Lear Corp. has agreed to buy interior parts rival United Technologies Automotive in a startling move that marries North America's second- and third-largest injection molders.
Southfield, Mich.-based Lear signed a definitive purchase agreement March 16 to buy UTA, based in Dearborn, Mich., for $2.3 billion in cash. The acquisition is expected to close by mid-1999, said Leslie Touma, Lear corporate relations director.
The deal will swell Lear's product line to include virtually every part of a car interior. The combination boosts Lear's annual sales to about $12 billion — a gain of almost $3 billion — and adds 90 plants.
Together, the companies recorded more than $1.2 billion in North American injection molding sales during 1997, according to Plastics News rankings. That would have placed Lear slightly behind Troy, Mich.-based Textron Automotive Co. Inc. for the top position.
The purchase ends a heated, back-and-forth battle for UTA that was not settled until March 15, according to several sources. Lear's bid trumped a reported $2.25 billion offer from Blackstone Group, a New York-based automotive holdings company.
UTA's parent company, United Technologies Corp. of Hartford, Conn., announced in late January it had put the wholly owned subsidiary on the sales block.
Ford Motor Co. probably encouraged United Technologies to accept Lear's bid, according to several sources familiar with the negotiations.
Ford — the largest single customer for both companies — would prefer to work with a well-regarded interior supplier such as Lear than with an investment firm that could dismantle the company, said Greg Salchow, equity analyst with Roney Capital Markets in Detroit.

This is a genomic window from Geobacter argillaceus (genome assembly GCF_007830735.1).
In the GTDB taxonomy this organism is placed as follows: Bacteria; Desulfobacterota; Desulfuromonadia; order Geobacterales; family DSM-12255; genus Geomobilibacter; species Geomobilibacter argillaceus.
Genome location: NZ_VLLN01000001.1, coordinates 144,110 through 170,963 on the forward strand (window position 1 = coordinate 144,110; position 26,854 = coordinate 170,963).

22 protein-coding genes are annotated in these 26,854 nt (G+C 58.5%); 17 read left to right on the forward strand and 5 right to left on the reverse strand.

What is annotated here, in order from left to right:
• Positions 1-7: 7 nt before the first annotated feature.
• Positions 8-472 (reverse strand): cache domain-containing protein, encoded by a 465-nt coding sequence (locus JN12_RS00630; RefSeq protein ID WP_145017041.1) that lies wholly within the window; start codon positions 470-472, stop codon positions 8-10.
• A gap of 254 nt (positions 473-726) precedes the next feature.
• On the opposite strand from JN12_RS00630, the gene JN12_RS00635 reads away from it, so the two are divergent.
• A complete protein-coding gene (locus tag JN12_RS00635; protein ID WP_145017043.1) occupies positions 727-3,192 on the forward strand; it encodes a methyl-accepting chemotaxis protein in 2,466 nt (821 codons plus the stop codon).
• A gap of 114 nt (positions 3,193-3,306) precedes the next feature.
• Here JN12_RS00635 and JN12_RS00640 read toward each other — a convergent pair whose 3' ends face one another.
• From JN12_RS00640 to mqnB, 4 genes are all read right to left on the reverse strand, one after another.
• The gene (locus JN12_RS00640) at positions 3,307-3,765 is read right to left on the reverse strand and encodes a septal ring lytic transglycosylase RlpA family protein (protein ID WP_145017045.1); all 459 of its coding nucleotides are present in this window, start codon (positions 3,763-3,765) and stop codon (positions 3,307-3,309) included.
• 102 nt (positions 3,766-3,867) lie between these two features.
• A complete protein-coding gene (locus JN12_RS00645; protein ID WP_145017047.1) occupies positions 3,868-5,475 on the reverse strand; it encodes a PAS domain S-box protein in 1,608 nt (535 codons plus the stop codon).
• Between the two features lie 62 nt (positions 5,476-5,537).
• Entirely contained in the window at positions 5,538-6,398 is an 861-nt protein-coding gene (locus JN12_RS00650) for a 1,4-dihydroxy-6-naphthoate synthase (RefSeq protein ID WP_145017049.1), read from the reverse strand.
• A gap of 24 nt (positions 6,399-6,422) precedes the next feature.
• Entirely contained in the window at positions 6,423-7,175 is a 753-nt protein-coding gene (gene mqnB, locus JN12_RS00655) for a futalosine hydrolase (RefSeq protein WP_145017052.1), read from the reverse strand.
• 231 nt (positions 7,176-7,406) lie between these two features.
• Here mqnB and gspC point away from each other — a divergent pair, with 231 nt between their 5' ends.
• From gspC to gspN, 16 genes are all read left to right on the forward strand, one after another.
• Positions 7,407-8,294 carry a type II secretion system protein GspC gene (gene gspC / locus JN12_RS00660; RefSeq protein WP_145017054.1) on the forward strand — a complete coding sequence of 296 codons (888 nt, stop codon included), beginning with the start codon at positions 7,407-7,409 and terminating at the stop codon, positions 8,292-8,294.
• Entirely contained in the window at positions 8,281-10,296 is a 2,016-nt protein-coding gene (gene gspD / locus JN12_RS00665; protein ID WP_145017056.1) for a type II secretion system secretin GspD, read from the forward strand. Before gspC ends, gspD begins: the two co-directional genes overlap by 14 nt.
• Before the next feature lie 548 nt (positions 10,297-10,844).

``From the automakers' standpoint, they want the operating company to be the acquiring vehicle,'' Salchow said. ``Selling the division off piecemeal would threaten supply-chain reliability. That possibility could have worried Ford.''
The deal fills in several pieces of the interiors puzzle at Lear on its quest to become an interior-systems integrator. Unlike several competitors, Lear has limited capability to produce injection molded instrument panels and wiring harnesses that can be molded into the interior parts.
UTA, however, is strong in both areas. That was a plum to Lear, said Robert Eller, president of Robert Eller Associates Inc., a plastics consulting firm in Akron, Ohio.
``UTA has a strong, sound base in big programs to mold modular instrument-panel designs,'' Eller said. ``It was very attractive to Lear, and they needed it more than some of their competitors, such as Textron and Magna [Interior Systems].''
Automakers increasingly are relying on interior suppliers to manage entire interior programs, said Craig Fitzgerald, a partner with consulting firm Plante & Moran LLP in Southfield, Mich.
``This puts Lear in position as the first legitimate full-system integrator in the global automotive marketplace,'' he said.
Lear has claimed that when a supplier manages an entire interior system, costs and processing time can be reduced. Lear already is a global leader in the production of seats, door modules and interior trim.
The company also makes plastic headliners through a joint venture with Donnelly Corp. of Holland, Mich. UTA has a larger share of the headliner market than Lear and could help Lear grow that start-up venture, analysts said.
But the marriage, while making good business sense to several analysts, might not offer the same benefit for UTA's plastic-parts suppliers.
Lear is likely to cut its supplier ranks to keep the list to a manageable number, said Jeffrey Mengel, a partner with Plante & Moran who covers the plastics industry.